At least to start the season, Prescott is in good health. Now that scrambled line and his own mobility will have to keep him that way. It just seems bizarre to put so much on him after stacking the deck against his success.

Can the running game come through?

With so many other things to haunt our playoff dreams, it is easy to forget how much the staff has talked about the run being central to the success of the offense. Like Prescott, lead back Ezekiel Elliott is healthy. Last season he got off to a hot start before being injured in the fifth game of the season. There is certainly the potential for him to have a strong year, but that offensive line issue also could have a deleterious effect on his performance. Like in the passing game, we can only hope that Pollard makes a significant contribution running the ball. There is also a chance that Turpin and other receivers can add a bit with some jet sweeps. Prescott can be used on some designed runs to help out, but that comes with obvious risks.

The staff seems to unfortunately retain something of a 1990s mindset about using the run in the pass-centric NFL of the 21st century. It’s a bold strategy, Cotton.

Are the defense and special teams what we think they are?

Dan Quinn’s bunch looks to be deep and talented. Turpin showed us in the second preseason game that he can be a dynamic threat returning both kickoffs and punts. That engenders hope that the other units can help carry the team as the offense faces some real growing pains early in the season.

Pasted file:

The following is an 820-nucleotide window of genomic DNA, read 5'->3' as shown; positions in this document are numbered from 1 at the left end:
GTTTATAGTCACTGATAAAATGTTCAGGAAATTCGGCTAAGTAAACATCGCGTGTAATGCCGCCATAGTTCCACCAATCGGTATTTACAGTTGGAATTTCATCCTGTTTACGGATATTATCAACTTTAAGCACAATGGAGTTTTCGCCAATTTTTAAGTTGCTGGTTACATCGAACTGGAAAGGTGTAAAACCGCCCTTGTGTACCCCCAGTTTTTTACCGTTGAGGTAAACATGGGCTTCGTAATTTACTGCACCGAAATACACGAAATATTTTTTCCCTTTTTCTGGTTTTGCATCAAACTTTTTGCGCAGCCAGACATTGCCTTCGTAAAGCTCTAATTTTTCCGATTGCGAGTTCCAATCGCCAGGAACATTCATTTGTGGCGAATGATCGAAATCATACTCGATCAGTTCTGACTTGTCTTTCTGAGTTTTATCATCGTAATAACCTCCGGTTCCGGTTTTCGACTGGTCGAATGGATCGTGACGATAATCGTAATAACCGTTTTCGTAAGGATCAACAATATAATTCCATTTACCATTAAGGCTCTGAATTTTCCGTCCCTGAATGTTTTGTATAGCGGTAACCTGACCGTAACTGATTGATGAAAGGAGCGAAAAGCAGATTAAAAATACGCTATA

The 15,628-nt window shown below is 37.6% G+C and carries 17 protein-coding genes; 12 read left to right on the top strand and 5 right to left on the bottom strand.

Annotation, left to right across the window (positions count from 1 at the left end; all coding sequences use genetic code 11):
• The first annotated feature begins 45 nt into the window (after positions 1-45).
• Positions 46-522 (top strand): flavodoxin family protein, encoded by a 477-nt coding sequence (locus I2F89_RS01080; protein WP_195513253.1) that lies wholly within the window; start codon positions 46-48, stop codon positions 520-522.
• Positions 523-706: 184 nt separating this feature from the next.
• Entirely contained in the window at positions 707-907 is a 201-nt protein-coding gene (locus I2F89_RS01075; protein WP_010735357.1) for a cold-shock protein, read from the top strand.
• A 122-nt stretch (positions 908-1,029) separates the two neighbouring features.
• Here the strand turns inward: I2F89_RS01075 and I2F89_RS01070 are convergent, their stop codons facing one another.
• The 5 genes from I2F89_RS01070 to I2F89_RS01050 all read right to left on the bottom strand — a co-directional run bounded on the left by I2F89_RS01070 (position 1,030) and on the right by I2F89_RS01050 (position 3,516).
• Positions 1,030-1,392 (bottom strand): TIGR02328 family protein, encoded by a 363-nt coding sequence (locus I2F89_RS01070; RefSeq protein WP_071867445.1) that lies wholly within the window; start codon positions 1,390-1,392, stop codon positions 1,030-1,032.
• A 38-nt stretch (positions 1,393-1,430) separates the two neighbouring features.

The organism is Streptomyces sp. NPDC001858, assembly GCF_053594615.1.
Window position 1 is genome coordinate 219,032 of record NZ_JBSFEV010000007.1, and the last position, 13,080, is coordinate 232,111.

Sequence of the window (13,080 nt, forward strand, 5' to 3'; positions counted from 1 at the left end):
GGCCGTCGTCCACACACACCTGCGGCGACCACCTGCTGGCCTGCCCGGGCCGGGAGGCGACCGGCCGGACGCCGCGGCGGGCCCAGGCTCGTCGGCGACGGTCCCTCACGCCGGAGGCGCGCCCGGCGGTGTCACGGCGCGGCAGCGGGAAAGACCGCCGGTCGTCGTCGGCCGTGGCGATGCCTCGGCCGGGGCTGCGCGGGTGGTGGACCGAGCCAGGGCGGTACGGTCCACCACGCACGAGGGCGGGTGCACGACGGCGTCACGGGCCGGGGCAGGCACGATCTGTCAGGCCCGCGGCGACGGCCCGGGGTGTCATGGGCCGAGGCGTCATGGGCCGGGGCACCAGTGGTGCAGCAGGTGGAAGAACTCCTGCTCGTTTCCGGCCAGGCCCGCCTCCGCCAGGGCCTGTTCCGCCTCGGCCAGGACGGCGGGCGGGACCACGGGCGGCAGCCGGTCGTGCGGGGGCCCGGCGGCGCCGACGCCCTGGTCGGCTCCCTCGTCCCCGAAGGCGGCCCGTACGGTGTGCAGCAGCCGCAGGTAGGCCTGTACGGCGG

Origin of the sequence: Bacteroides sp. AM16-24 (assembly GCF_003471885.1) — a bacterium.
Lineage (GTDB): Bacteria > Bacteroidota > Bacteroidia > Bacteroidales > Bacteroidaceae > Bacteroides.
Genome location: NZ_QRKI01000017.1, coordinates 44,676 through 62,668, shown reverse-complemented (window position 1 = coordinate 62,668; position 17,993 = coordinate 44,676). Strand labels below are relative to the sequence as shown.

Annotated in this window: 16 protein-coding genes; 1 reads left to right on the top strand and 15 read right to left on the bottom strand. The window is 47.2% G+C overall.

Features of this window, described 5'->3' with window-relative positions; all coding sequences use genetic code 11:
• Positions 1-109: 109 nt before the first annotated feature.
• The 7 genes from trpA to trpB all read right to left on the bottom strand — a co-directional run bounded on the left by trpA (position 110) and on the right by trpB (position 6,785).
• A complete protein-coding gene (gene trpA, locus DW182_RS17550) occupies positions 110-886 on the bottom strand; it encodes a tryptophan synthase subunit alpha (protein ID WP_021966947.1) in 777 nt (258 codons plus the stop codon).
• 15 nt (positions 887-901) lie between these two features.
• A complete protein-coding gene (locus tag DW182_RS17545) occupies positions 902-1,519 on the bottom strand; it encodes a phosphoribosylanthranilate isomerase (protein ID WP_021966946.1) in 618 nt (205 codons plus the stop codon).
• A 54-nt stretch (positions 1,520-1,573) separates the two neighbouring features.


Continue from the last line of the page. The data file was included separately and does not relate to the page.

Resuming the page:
But defensive performance is much harder to sustain year-to-year. That is especially true for a unit like Dallas’ that relied so much on turnovers last season. Those entail a degree of luck. Being lucky is not a plan. The pass rush will have to live up to the potential it showed in camp, the linebacking corps is relying a lot on Leighton Vander Esch to have a bounce-back year, and the secondary has to cut down on allowing chunk completions. They do have the unicorn that is Micah Parsons, but the rest of the NFL now knows how dangerous he is, and offensive coordinators are going to be digging deep in their bag of tricks to find ways to neutralize him. Similarly, it is almost unfortunate that Turpin went off in a preseason game. Don’t expect him to get many opportunities this year as the correct strategy is now shown to be to kick away from him, even if it sacrifices some field position. Meanwhile, we have to hope that Brett Maher continues the improvement he showed last season with the New Orleans Saints. We have bad memories of what happens when he goes into a slump. So far, so good, but remember what Iverson said?

At least these two phases of the game currently look to be favorable for the Cowboys. They are going to need it.